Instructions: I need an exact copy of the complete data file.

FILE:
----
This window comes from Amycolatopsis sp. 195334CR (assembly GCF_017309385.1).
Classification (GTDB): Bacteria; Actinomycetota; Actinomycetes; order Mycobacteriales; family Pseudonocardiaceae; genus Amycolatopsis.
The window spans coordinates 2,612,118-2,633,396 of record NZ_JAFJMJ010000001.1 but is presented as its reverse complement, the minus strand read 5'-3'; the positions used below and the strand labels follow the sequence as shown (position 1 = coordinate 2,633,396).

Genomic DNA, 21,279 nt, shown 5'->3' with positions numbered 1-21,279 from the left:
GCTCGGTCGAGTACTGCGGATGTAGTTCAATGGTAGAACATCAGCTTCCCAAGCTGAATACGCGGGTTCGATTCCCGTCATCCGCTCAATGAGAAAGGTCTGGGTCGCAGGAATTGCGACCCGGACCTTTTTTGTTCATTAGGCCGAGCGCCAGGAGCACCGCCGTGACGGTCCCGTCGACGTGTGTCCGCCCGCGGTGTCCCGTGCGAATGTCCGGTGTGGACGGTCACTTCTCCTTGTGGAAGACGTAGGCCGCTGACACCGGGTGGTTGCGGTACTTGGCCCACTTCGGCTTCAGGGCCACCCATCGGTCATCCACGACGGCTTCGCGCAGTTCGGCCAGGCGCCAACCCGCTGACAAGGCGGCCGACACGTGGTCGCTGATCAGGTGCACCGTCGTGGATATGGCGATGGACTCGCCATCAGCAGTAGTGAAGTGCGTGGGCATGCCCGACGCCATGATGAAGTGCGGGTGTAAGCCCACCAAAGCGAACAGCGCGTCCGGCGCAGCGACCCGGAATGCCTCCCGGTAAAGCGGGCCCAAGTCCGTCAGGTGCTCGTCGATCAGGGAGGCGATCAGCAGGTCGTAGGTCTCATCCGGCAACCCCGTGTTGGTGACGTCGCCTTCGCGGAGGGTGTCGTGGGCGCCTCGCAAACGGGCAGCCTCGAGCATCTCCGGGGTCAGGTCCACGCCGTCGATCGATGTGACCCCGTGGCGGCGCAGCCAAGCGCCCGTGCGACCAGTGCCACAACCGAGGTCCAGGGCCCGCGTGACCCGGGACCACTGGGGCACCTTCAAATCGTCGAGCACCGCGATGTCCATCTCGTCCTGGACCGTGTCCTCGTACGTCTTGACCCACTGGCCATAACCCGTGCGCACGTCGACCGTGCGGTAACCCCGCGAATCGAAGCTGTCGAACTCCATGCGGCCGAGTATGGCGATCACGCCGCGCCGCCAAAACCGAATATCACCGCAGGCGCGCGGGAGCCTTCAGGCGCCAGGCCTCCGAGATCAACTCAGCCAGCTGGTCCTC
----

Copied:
This window comes from Amycolatopsis sp. 195334CR (assembly GCF_017309385.1).
Classification (GTDB): Bacteria; Actinomycetota; Actinomycetes; order Mycobacteriales; family Pseudonocardiaceae; genus Amycolatopsis.
The window spans coordinates 2,612,118-2,633,396 of record NZ_JAFJMJ010000001.1 but is presented as its reverse complement, the minus strand read 5'-3'; the positions used below and the strand labels follow the sequence as shown (position 1 = coordinate 2,633,396).

Genomic DNA, 21,279 nt, shown 5'->3' with positions numbered 1-21,279 from the left:
GCTCGGTCGAGTACTGCGGATGTAGTTCAATGGTAGAACATCAGCTTCCCAAGCTGAATACGCGGGTTCGATTCCCGTCATCCGCTCAATGAGAAAGGTCTGGGTCGCAGGAATTGCGACCCGGACCTTTTTTGTTCATTAGGCCGAGCGCCAGGAGCACCGCCGTGACGGTCCCGTCGACGTGTGTCCGCCCGCGGTGTCCCGTGCGAATGTCCGGTGTGGACGGTCACTTCTCCTTGTGGAAGACGTAGGCCGCTGACACCGGGTGGTTGCGGTACTTGGCCCACTTCGGCTTCAGGGCCACCCATCGGTCATCCACGACGGCTTCGCGCAGTTCGGCCAGGCGCCAACCCGCTGACAAGGCGGCCGACACGTGGTCGCTGATCAGGTGCACCGTCGTGGATATGGCGATGGACTCGCCATCAGCAGTAGTGAAGTGCGTGGGCATGCCCGACGCCATGATGAAGTGCGGGTGTAAGCCCACCAAAGCGAACAGCGCGTCCGGCGCAGCGACCCGGAATGCCTCCCGGTAAAGCGGGCCCAAGTCCGTCAGGTGCTCGTCGATCAGGGAGGCGATCAGCAGGTCGTAGGTCTCATCCGGCAACCCCGTGTTGGTGACGTCGCCTTCGCGGAGGGTGTCGTGGGCGCCTCGCAAACGGGCAGCCTCGAGCATCTCCGGGGTCAGGTCCACGCCGTCGATCGATGTGACCCCGTGGCGGCGCAGCCAAGCGCCCGTGCGACCAGTGCCACAACCGAGGTCCAGGGCCCGCGTGACCCGGGACCACTGGGGCACCTTCAAATCGTCGAGCACCGCGATGTCCATCTCGTCCTGGACCGTGTCCTCGTACGTCTTGACCCACTGGCCATAACCCGTGCGCACGTCGACCGTGCGGTAACCCCGCGAATCGAAGCTGTCGAACTCCATGCGGCCGAGTATGGCGATCACGCCGCGCCGCCAAAACCGAATATCACCGCAGGCGCGCGGGAGCCTTCAGGCGCCAGGCCTCCGAGATCAACTCAGCCAGCTGGTCCTC